Via Unreasonable Faith, comes this piece written by an Army Officer and West Point graduate. Reading this has boiled my blood like nothing in a long time:
During my second year at the West Point, my Squad Leader for summer training expressed disapproval on numerous occasions with my being Jewish, and, during one mission, he grabbed my MRE (a military meal) as we sat down for lunch and handed me another. He ordered me to eat the pork chop and I reminded him that I refrain from pork for religious reasons. He told me that I could eat the pork or eat nothing. One of his peers, a female Jewish cadet, urged me to obey him and not to make him angry; I declined. The next day, my cadet Platoon Leader presented me with a written counseling statement detailing my signs of “anorexia” and a “troubling” refusal to eat which was detrimental to my health and indicative of “incapacity for leadership.” I was filled with righteous indignation. I went through the Cadet and Commissioned Chain of Command and my rebuttal culminated with a conversation with the Active Duty Major in command of the summer training. When I explained the events in detail, he told me that my Cadet Chain of Command was right to be concerned, and spoke words I will never forget: “the Army is not in the business of catering to people like you.” Those words have haunted me throughout my career as an Officer. They were the turning point for me–when I finally understood the message several of my leaders had been expressing to me all along: the Army has no place for people like me: dissidents who stray from the unofficially mandated military religion; conservative fundamentalist Christianity.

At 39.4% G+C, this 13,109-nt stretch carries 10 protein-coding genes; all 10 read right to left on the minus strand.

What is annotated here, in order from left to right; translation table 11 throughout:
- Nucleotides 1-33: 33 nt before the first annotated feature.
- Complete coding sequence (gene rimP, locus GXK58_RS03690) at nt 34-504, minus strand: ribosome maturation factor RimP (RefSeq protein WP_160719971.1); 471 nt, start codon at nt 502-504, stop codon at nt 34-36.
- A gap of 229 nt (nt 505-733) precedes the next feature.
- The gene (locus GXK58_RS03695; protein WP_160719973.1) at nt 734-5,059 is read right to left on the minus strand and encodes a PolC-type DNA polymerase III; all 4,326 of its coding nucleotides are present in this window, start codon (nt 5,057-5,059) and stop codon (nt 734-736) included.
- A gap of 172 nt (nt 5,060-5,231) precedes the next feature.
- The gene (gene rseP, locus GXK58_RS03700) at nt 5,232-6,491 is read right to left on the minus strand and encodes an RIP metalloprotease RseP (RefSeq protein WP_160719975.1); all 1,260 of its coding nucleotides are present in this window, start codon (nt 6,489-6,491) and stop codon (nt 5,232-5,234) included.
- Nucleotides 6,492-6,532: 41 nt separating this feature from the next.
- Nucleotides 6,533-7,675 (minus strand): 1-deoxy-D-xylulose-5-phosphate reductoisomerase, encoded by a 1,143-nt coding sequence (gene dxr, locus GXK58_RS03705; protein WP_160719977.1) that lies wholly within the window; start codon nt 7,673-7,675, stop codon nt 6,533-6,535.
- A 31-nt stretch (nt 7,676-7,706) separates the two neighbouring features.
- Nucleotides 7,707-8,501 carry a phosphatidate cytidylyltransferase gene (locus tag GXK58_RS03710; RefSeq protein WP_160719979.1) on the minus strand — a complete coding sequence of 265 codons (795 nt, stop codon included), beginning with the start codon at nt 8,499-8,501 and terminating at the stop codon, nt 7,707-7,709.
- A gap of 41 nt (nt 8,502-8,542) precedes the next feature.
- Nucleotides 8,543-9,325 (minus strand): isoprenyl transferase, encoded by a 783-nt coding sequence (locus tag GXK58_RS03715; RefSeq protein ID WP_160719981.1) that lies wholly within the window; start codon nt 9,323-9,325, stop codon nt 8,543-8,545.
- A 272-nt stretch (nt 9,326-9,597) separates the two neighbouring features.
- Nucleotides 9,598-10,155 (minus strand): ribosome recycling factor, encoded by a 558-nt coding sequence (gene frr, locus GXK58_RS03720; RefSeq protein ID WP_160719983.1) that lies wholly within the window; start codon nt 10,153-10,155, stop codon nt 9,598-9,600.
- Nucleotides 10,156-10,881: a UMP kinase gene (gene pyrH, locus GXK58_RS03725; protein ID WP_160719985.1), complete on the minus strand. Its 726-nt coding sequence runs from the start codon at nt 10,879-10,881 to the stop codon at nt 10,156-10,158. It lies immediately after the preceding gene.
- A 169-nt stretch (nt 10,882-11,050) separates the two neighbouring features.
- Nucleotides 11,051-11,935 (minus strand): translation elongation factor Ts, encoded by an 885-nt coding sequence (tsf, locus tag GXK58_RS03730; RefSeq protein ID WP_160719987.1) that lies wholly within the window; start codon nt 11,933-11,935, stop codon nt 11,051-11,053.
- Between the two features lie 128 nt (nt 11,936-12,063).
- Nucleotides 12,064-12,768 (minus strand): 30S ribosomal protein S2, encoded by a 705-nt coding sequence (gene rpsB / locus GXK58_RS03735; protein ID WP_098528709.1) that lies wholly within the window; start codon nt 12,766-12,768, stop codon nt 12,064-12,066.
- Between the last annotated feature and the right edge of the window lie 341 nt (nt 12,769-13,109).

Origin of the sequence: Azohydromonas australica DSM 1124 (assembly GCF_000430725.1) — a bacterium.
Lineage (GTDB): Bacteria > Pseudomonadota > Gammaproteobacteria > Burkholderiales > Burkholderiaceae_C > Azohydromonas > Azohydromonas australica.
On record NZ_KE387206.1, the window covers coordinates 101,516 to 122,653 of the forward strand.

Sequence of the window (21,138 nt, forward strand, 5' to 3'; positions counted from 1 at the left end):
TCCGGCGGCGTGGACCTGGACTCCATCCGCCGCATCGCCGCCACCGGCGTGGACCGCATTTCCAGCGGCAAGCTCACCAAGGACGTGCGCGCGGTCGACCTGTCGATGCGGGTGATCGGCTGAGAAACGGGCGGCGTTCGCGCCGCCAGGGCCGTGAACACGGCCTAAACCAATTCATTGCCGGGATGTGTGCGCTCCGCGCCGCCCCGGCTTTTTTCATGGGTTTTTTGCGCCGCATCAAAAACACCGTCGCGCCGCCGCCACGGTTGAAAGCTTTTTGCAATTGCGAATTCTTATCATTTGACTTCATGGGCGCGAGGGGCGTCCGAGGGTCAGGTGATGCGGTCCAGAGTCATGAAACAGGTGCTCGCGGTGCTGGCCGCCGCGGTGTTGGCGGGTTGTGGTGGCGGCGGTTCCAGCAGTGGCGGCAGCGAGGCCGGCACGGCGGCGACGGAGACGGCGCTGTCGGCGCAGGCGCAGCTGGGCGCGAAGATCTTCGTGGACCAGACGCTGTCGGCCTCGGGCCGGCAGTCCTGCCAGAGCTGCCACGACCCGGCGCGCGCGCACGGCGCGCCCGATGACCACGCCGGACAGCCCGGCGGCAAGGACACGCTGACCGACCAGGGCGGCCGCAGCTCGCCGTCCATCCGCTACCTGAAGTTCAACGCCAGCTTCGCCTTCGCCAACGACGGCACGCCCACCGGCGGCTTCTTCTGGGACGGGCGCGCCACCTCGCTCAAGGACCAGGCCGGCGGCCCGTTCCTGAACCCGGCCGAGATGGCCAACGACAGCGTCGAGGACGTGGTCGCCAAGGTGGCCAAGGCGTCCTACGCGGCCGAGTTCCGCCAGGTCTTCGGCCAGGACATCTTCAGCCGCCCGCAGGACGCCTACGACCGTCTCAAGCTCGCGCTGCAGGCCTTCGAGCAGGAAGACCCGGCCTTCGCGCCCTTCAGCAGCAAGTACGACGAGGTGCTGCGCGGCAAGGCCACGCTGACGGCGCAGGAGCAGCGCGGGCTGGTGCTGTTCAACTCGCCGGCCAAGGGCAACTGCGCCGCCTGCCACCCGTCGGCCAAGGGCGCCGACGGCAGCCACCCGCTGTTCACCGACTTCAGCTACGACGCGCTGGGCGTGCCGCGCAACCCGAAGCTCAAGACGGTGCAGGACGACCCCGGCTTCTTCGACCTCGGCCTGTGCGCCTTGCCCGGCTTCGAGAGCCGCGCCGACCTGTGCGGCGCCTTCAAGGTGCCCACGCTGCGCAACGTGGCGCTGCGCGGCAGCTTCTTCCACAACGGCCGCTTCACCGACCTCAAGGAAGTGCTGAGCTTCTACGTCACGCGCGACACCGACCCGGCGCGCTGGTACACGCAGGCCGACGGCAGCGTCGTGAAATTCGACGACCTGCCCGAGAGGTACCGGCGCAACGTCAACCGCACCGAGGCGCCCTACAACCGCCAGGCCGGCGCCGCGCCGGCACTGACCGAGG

On what he was told once after refusing to bow his head in participation with involuntary group prayer:
My Commander explained that, by not bowing my head in blatantly Christian prayer with the others, I was sending a message that I “want my Soldiers to die.” These words penetrated my core. What leader can imagine a worse accusation? Who wouldn’t doubt herself or himself when confronted with this message? The threat of being relieved was completely overshadowed and, again, I was an outsider, incapable of leadership because I refused this unconstitutional perversion of Christianity synonymous with the Command.Could I not, would I not be an effective combat ready officer/leader/warrior without first very publicly and repeatedly demonstrating my singular loyalty to Jesus Christ? Could I not lead brave military women and men into combat for my country without being an avowed fundamentalist Christian? I stopped practicing my own religion; I disassociated myself from Soldiers who were similarly persecuted; I lost hope.
I later contacted the Equal Opportunity Office to make an official anonymous report about the noxious, compulsive Christian, command climate. Shockingly, the NCO I filed the report with wasted no time in contacting my Battalion Commander directly, in complete violation of the privacy regulations and guarantees of protective anonymity attendant to such hyper-sensitive filings. I later became a member of an Installation Inspector General Team and observed firsthand the impotent, incapacity of the IG to affect any meaningful change. The difference between lower enlisted Soldiers and myself is this: they suspect that they have nowhere to turn in order to escape this unbearable religious persecution–in contrast, as an officer, I do not suspect. I know.